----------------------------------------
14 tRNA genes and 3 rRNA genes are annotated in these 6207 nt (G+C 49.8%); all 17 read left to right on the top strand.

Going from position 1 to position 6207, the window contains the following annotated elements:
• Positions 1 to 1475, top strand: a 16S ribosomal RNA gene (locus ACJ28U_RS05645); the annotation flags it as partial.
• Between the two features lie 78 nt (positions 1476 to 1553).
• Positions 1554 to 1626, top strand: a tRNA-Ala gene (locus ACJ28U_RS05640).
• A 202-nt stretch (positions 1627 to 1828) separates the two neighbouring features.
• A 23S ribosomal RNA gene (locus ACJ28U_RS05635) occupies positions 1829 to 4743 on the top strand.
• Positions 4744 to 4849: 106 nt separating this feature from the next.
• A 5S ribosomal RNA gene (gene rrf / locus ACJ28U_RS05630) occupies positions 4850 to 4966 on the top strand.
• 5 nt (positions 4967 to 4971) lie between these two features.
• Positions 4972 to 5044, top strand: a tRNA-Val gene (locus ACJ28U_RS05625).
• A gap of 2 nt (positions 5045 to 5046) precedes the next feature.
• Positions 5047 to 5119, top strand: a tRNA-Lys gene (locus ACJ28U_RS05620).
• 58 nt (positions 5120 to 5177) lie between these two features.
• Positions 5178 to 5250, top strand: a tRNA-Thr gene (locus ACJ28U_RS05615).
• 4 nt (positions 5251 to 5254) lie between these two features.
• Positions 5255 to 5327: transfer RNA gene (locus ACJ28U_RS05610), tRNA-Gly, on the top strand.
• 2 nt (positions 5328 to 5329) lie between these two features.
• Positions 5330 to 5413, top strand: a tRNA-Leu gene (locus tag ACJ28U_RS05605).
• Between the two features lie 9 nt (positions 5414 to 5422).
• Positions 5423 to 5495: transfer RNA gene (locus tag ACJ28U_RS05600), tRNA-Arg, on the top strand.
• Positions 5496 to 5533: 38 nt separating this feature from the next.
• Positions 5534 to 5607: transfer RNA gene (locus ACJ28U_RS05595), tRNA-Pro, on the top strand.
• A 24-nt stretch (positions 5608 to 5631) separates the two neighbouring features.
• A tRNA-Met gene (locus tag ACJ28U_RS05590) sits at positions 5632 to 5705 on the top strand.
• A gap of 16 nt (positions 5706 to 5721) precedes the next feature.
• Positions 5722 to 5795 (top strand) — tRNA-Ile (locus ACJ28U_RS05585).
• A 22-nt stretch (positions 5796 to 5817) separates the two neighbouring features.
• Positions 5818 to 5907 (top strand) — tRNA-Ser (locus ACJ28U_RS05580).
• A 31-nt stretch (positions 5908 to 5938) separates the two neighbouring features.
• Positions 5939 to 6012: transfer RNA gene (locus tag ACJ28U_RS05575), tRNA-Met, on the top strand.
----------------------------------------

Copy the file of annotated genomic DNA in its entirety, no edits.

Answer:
14 tRNA genes and 3 rRNA genes are annotated in these 6207 nt (G+C 49.8%); all 17 read left to right on the top strand.

Going from position 1 to position 6207, the window contains the following annotated elements:
• Positions 1 to 1475, top strand: a 16S ribosomal RNA gene (locus ACJ28U_RS05645); the annotation flags it as partial.
• Between the two features lie 78 nt (positions 1476 to 1553).
• Positions 1554 to 1626, top strand: a tRNA-Ala gene (locus ACJ28U_RS05640).
• A 202-nt stretch (positions 1627 to 1828) separates the two neighbouring features.
• A 23S ribosomal RNA gene (locus ACJ28U_RS05635) occupies positions 1829 to 4743 on the top strand.
• Positions 4744 to 4849: 106 nt separating this feature from the next.
• A 5S ribosomal RNA gene (gene rrf / locus ACJ28U_RS05630) occupies positions 4850 to 4966 on the top strand.
• 5 nt (positions 4967 to 4971) lie between these two features.
• Positions 4972 to 5044, top strand: a tRNA-Val gene (locus ACJ28U_RS05625).
• A gap of 2 nt (positions 5045 to 5046) precedes the next feature.
• Positions 5047 to 5119, top strand: a tRNA-Lys gene (locus ACJ28U_RS05620).
• 58 nt (positions 5120 to 5177) lie between these two features.
• Positions 5178 to 5250, top strand: a tRNA-Thr gene (locus ACJ28U_RS05615).
• 4 nt (positions 5251 to 5254) lie between these two features.
• Positions 5255 to 5327: transfer RNA gene (locus ACJ28U_RS05610), tRNA-Gly, on the top strand.
• 2 nt (positions 5328 to 5329) lie between these two features.
• Positions 5330 to 5413, top strand: a tRNA-Leu gene (locus tag ACJ28U_RS05605).
• Between the two features lie 9 nt (positions 5414 to 5422).
• Positions 5423 to 5495: transfer RNA gene (locus tag ACJ28U_RS05600), tRNA-Arg, on the top strand.
• Positions 5496 to 5533: 38 nt separating this feature from the next.
• Positions 5534 to 5607: transfer RNA gene (locus ACJ28U_RS05595), tRNA-Pro, on the top strand.
• A 24-nt stretch (positions 5608 to 5631) separates the two neighbouring features.
• A tRNA-Met gene (locus tag ACJ28U_RS05590) sits at positions 5632 to 5705 on the top strand.
• A gap of 16 nt (positions 5706 to 5721) precedes the next feature.
• Positions 5722 to 5795 (top strand) — tRNA-Ile (locus ACJ28U_RS05585).
• A 22-nt stretch (positions 5796 to 5817) separates the two neighbouring features.
• Positions 5818 to 5907 (top strand) — tRNA-Ser (locus ACJ28U_RS05580).
• A 31-nt stretch (positions 5908 to 5938) separates the two neighbouring features.
• Positions 5939 to 6012: transfer RNA gene (locus tag ACJ28U_RS05575), tRNA-Met, on the top strand.